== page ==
What Does “TL;DR” Mean? A Handy Guide To Reddit's Acronyms — INFOGRAPHIC

Internet shorthand can sometimes be difficult to parse — but (arguably, perhaps) nowhere encourages the use of acronyms and abbreviations in quite the same way Reddit does. But hey, good news if you've ever found yourself wondering what “tl;dr” actually means — some kind soul has put together an infographic defining 50 of the most commonly-encountered Reddit acronyms. Of course, they're not just limited to Reddit; a lot of them not only show up in other places on the Internet, but also (in some cases) pre-date Reddit. All the same, though — you probably won't see them in quite the same volume anywhere else on the web.

I may often have no idea what contemporary slang means (to be honest, I'm still trying to figure out “on fleek”), but I'm usually pretty up on my Internet acronyms — and more specifically, my Reddit acronyms, because I spend way too much time on the content-sharing site. That said, though, I was actually kind of surprised at how many of these I didn't know. For example, I had no idea the phrase “die in a fire” was used frequently enough to warrant its own shorthand (DIAF). Or “someone who isn't me” (SWIM). Or “thank you based god” (TYBG). I actually had to look up more details about that last one, since it's very, very far from self explanatory: According to Know Your Meme, rapper Lil B refers to himself as “Based God,” so hey, look — another celebrity-inspired meme.

You check out the full infographic below, but just for kicks, here are a few of the acronyms it contains — as well as some things they don't stand for. Because let's face it: The first thing “IANAL” brings to mind isn't the law.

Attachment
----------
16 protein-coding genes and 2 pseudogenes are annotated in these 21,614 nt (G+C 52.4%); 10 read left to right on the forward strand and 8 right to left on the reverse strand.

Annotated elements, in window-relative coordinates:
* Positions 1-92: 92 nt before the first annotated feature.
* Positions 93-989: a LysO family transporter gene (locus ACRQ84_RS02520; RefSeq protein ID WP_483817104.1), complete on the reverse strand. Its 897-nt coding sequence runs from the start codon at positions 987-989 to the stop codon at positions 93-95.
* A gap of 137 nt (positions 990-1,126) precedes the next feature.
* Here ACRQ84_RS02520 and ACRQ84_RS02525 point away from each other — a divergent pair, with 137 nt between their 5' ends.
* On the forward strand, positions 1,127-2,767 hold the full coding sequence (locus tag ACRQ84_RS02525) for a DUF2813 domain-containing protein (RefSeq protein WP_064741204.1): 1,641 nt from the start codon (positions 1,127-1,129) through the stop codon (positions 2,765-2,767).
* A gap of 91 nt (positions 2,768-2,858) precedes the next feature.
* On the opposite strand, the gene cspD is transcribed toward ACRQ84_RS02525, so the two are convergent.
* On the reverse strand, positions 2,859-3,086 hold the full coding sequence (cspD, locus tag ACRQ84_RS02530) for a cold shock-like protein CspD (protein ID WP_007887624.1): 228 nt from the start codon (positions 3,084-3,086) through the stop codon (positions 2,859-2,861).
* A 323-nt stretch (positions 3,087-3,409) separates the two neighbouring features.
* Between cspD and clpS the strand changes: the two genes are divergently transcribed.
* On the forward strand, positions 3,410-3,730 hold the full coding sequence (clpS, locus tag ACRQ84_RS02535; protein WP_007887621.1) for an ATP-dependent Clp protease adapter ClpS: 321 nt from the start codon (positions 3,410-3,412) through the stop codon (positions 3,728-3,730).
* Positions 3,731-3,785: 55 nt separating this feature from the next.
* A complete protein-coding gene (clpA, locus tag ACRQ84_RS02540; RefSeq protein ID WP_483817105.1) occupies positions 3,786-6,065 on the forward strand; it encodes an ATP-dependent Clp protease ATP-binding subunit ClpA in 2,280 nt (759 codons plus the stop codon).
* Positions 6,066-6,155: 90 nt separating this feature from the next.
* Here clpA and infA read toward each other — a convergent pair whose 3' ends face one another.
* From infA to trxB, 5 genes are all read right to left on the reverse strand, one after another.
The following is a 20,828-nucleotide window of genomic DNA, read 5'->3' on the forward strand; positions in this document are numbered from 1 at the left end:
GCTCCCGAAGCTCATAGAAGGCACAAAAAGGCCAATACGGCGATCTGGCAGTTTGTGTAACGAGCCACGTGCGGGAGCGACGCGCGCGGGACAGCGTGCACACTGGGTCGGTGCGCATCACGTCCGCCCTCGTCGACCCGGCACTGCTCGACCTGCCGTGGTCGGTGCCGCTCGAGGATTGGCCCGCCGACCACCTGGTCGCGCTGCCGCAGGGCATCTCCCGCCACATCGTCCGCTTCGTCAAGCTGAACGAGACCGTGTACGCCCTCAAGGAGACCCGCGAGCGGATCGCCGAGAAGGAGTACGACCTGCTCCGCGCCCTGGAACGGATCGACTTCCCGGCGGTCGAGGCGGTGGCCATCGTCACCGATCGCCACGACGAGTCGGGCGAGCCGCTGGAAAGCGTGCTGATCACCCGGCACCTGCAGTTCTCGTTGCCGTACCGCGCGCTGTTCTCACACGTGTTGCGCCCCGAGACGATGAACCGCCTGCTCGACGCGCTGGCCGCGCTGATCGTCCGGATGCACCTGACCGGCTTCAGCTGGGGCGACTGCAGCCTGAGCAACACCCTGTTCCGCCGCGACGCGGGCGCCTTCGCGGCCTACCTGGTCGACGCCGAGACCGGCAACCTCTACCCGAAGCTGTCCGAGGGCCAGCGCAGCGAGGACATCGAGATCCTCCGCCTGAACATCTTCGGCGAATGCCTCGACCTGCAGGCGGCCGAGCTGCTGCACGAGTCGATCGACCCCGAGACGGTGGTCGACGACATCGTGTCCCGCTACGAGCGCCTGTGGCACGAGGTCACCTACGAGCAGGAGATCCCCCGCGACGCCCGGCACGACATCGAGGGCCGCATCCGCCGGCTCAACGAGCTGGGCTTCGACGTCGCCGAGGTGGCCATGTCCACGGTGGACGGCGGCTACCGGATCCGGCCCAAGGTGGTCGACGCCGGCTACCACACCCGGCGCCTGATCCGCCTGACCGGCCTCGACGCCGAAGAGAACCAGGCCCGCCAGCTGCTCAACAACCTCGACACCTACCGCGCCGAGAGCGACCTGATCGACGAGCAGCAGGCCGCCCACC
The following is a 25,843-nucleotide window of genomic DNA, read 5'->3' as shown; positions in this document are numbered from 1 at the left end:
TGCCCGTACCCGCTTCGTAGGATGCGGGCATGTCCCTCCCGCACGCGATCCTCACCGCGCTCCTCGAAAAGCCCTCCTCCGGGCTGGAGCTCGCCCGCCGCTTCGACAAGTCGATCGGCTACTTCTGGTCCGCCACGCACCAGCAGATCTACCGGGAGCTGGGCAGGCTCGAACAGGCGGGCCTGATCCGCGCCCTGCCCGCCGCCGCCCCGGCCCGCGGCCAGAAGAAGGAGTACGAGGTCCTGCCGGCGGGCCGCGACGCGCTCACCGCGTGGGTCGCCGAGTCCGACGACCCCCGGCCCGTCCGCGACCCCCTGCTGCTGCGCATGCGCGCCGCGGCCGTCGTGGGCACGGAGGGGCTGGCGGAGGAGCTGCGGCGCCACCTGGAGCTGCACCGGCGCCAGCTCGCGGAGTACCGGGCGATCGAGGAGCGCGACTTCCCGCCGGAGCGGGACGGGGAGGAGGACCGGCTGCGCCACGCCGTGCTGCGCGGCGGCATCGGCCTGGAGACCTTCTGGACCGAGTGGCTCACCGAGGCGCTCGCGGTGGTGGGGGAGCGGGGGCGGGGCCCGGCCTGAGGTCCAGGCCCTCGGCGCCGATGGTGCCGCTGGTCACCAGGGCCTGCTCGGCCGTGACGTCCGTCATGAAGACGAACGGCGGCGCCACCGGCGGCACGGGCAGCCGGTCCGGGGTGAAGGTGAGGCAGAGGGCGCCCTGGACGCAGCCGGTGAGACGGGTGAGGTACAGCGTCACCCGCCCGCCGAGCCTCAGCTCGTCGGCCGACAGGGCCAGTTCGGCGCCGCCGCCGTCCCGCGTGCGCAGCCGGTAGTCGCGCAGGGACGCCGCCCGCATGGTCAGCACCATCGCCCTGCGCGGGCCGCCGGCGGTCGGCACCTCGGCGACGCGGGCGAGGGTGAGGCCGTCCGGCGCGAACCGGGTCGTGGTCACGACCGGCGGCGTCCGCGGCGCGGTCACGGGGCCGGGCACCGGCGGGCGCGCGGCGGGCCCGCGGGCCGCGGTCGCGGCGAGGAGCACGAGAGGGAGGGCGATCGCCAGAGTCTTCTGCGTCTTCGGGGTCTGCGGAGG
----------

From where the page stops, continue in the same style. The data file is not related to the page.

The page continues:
1. FTFY is not a misspelling of “fifty.” It stands for “fixed that for you,” and is frequently deployed when Redditors fix each others' typos, or amend comments for comedic effect.
  2. QFT is not an abbreviation of “queefed.” It translates to “quote for truth,” and can be used in pretty much the same way as “true that.” Clearly I need to update my constant usage of “true that,” because I was not aware we had moved on from it.
  3. IANAL does not refer to your behind. It means “I am not a lawyer,” and appears frequently on the r/legaladvice subreddit. A disclaimer, it's usually followed by a “but” and then a piece of advice. Take it or leave it as you see fit.
  4. IIRC is not a typo of “IRC,” which once referred to “Internet Relay Chat” (I'm showing my age, aren't I?). It's a truncation of “If I recall correctly.” Its usage is self-explanatory.
  5. TL;DR is not some weird sort of emoticon. It stands for “too long; didn't read”; it often appears at the end of incredibly long posts to denote a one-to-two sentence summary for those who couldn't be bothered to read the whole thing. The cleverer your TL;DR, the better.

Check out the full infographic here:


Images: Fotolia; Giphy; Imgur